White men have been able to sit behind the Resolute Desk in the Oval Office for more egregious offenses in their past, been forgiven for their past transgressions when an apology wasn’t even asked for, and have held willful ignorance on behalf of white America. It’s called politics. But that doesn’t mean we don’t deserve to hear Harris acknowledge her past decisions and court our vote.

Yet, the Democratic establishment continues to push aside our feelings on her record. The party’s leadership tells us to hold our noses and vote — a hollow, greater-good argument which is exactly why Black men don’t head to the polls.

Think about it: The entire Democratic primary season was all about Black women. Black women’s health; a Black woman being appointed to the Supreme Court; Black women in the gig economy as child care providers; Black women as the backbone of the Democratic Party; a Black woman as a necessary vice-president selectee.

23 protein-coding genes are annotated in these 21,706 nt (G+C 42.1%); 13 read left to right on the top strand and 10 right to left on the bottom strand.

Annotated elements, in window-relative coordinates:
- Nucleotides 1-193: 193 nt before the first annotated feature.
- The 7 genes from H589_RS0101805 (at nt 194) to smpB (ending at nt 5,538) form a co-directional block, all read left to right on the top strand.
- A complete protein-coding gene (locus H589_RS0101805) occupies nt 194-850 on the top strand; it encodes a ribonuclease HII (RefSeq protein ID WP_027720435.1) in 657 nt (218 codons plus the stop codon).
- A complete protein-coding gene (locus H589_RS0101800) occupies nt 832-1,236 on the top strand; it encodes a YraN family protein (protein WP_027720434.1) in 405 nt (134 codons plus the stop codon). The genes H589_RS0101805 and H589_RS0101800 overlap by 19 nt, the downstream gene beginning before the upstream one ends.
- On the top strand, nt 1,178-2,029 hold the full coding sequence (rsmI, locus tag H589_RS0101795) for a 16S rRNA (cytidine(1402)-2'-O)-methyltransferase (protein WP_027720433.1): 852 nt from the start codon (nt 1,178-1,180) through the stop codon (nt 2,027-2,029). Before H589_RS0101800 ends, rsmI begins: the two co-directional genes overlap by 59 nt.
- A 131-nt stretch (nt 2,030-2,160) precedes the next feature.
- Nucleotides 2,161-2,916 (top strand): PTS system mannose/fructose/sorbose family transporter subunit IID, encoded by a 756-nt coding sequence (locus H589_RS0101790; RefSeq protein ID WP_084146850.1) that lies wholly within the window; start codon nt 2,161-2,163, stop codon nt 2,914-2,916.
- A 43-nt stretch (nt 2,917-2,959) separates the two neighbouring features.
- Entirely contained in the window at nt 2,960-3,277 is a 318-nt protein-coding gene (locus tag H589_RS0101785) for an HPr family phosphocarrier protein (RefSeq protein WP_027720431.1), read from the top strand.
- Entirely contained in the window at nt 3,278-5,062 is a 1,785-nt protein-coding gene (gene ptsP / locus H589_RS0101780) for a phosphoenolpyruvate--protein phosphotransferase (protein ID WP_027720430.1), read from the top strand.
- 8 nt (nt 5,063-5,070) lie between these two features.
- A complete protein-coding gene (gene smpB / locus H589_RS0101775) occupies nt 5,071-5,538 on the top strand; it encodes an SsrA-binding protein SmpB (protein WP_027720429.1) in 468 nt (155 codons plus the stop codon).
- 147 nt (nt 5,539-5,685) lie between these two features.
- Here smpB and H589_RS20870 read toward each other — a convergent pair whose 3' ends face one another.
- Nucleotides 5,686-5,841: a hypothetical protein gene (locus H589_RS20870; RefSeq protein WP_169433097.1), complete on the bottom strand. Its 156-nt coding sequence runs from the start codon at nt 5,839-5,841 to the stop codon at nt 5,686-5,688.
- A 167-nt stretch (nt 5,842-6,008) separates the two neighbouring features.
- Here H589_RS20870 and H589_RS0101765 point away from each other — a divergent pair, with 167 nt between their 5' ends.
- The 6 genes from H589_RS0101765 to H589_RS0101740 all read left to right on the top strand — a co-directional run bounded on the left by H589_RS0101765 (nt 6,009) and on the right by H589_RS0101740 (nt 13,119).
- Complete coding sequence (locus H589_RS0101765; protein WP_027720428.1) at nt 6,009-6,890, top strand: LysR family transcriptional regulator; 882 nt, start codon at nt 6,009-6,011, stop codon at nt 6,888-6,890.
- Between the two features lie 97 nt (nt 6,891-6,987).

All of those issues were, and continue to be, urgent. I stand with and advocate for all of them. But when were Black men brought up? Only around criminal justice reform. Only during the horrendous murders of Black men witnessed on social media. Only around criminality and murder, not about family or education or jobs. What does that signal to us unconsciously? How does that make the Black man seen and heard in the political process?

This is why we need Harris to tell us what she is going to do on our behalf going forward. That she sees us. That the Democratic Party doesn’t only view us through the lens of criminality. That’s all. That’s the town hall. That’s the conversation.

During her time as San Francisco’s district attorney, the conviction rate jumped from 52% to 67%. From 2002–2005, during her tenure, Black people made up less than 8% of the city’s population but accounted for over 40% of its police arrests. While she was attorney general for the state, her office oversaw over 1,900 marijuana convictions — convicting people on marijuana charges at a higher rate than under her predecessor. Let’s talk about this.